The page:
Festo ExoHand – Robotic Arm – 11042
The ExoHand from Festo is an active manual orthosis with sensitive fingers and an exoskeleton that can be worn like a glove. The fingers can be actively moved and their strength amplified; the operator’s hand movements are registered and transmitted to the robotic hand in real time.
Further Information: http://www.festo.com/en/exohand
CPX inside, further information here: http://www.10sek.de/festo/index_gb.html
New scope for interaction between humans and machines
The ExoHand from Festo is an exoskeleton that can be worn like a glove.
The fingers can be actively moved and their strength amplified; the operator’s hand movements are registered and transmitted to the robotic hand in real time. The objectives are to enhance the strength and endurance of the human hand, to extend humans’ scope of action and to secure them an independent lifestyle even at an advanced age.
From assembly to medical therapy
The ExoHand could provide assistance in the form of force amplification in connection with monotonous and strenuous activities in industrial assembly, for example, or in remote manipulation in hazardous environments: with force feedback, the human operator feels what the robot grasps and can thus grip and manipulate objects from a safe distance without having to touch them.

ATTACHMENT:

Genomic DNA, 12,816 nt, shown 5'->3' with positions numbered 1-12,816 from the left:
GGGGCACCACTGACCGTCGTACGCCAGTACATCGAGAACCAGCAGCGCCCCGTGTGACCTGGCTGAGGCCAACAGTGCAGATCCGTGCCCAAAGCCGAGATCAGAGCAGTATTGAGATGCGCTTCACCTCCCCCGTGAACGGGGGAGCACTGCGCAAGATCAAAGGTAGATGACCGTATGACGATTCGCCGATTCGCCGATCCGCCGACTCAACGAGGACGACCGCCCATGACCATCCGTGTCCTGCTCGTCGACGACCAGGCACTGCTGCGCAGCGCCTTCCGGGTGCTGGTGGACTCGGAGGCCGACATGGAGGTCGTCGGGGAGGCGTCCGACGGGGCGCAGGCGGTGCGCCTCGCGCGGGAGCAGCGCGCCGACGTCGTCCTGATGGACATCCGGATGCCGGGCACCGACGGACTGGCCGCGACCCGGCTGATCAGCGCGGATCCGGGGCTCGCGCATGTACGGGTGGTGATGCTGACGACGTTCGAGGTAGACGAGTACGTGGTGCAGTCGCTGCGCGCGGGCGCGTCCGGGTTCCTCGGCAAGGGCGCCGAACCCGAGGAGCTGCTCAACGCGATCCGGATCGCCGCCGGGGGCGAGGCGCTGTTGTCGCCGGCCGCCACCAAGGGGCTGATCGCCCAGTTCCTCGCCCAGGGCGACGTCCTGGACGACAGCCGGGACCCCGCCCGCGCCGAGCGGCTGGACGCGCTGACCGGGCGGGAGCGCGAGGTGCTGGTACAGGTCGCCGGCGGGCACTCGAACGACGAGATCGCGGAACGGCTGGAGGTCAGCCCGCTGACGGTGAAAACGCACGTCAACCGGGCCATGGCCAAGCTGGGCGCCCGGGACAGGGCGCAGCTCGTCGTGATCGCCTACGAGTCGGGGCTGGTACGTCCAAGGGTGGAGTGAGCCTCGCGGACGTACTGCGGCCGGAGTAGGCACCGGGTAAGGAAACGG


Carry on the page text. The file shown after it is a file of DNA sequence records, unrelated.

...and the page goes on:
Due to the yielding capacity of its pneumatic components, the ExoHand also offers potential in the field of service robotics. In the rehabilitation of stroke patients, it could already be used today as an active manual orthosis.
A strong hand with sensitive fingers
The exoskeleton supports the human hand from the outside and reproduces the physiological degrees of freedom – the scope of movement resulting from the geometry of the joints.
Eight double-acting pneumatic actuators move the fingers so that they can be opened and closed. For this purpose, non-linear control algorithms are implemented on a CoDeSys-compliant controller, which thus allows precise orientation of the individual finger joints. The forces, angles and positions of the fingers are tracked by sensors.